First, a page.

The ancient city of Heraklion, during its heyday, was a busy seaport at the mouth of the Nile. Today it is located in the same place, but under water, at a depth of about 45 m. Most of the ruins are hidden under a layer of silt, less than 5% of the buildings are accessible to archaeologists. Recently, however, a team of divers led by Frank Goddio made several new and important finds here.
Scientists have used the largest set of tools in the history of studying the sunken city. They had information from a satellite positioning system, echo sounders, magnetometers and side-looking sonars at their disposal. As a result of the scan, previously unknown port facilities were found, as well as the main city temple of Amon Garp. And they also managed to find the second part of the ceremonial boat, which they found earlier.
Another interesting find was the coins of the Byzantine kingdom, which testify that Heraklion flourished in the 4th century AD. Scientists believe that the city died at least 1000 years ago, due to seismic activity and the rise of the sea, it literally slid into it from the unstable coast.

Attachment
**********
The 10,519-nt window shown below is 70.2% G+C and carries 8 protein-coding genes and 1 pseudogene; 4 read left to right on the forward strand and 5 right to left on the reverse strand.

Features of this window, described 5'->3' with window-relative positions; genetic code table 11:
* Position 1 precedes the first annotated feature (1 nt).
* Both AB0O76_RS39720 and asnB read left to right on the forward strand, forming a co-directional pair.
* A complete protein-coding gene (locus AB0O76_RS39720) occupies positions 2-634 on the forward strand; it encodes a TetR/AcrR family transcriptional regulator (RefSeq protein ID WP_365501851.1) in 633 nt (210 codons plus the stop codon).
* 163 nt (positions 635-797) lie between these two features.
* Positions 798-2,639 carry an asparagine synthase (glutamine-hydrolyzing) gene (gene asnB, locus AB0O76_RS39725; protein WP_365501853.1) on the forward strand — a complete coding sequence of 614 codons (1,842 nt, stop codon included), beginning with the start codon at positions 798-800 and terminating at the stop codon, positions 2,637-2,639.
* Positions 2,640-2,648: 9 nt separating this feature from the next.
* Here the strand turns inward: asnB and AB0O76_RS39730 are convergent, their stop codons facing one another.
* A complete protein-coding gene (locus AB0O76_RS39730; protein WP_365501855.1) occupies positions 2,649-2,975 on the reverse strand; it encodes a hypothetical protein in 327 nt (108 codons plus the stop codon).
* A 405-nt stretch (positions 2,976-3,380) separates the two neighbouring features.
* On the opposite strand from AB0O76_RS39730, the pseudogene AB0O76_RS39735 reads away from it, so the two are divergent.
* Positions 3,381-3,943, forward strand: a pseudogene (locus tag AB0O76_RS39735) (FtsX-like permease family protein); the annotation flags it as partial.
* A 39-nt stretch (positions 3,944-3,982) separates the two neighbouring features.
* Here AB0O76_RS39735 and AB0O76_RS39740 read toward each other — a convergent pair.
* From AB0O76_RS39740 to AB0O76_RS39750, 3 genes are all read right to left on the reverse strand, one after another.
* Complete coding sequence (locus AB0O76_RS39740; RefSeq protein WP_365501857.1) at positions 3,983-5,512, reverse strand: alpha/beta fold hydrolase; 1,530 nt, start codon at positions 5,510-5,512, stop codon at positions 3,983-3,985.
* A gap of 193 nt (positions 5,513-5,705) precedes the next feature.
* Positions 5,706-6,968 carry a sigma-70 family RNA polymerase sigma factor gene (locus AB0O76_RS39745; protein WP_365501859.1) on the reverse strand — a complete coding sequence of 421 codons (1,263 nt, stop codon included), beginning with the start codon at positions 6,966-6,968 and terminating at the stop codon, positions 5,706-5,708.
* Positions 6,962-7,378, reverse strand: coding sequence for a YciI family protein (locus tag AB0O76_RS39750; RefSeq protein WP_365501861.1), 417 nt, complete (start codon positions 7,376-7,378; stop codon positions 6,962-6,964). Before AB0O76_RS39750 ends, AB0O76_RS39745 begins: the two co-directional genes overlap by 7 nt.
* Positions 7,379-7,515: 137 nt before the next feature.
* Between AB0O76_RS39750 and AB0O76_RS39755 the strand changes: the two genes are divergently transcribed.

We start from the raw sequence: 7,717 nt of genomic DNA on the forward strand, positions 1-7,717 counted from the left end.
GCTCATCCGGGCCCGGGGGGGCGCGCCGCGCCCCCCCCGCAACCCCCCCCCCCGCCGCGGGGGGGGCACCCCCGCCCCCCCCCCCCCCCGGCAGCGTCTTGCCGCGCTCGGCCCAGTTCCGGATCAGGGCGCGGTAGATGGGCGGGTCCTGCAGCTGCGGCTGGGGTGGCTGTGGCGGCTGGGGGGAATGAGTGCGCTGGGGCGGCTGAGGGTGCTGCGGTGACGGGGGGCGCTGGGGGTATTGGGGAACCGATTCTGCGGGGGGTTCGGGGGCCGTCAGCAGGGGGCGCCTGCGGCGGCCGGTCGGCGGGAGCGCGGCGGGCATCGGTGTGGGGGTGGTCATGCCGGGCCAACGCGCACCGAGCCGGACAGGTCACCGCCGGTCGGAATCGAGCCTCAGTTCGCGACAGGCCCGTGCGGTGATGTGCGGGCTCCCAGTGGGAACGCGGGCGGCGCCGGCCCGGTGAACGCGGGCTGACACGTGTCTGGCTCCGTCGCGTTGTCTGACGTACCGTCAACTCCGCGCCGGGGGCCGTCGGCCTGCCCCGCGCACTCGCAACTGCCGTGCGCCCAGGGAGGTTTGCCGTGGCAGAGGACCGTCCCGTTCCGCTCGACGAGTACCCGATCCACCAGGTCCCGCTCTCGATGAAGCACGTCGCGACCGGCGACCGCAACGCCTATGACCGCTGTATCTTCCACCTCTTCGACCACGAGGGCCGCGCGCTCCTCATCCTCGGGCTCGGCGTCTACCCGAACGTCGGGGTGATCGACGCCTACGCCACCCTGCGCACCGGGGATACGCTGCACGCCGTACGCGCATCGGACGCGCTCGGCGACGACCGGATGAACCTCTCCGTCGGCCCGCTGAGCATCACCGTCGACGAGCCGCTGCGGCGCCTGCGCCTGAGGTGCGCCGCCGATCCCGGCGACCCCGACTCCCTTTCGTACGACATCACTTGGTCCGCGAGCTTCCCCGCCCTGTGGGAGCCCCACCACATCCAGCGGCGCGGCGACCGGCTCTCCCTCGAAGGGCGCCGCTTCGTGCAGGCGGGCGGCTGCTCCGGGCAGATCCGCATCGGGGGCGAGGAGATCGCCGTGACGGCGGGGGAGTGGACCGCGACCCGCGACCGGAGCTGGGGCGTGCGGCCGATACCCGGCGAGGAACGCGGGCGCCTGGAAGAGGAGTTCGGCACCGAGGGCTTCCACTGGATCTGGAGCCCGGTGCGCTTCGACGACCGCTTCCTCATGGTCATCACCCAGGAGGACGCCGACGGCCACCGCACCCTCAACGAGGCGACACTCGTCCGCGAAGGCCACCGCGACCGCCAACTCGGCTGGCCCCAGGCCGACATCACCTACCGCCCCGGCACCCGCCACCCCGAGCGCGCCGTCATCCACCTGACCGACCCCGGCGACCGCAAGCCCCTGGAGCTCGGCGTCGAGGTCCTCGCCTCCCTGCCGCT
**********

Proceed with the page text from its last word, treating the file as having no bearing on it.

The size of the ruins, in particular the temple buildings, as well as the huge amount of valuable cargo on boats in the port, indicate the status and significance of Heraklion. It was nicknamed "Egyptian Atlantis", because here under water there are literally everywhere traces of a great civilization that has not withstood the test of time.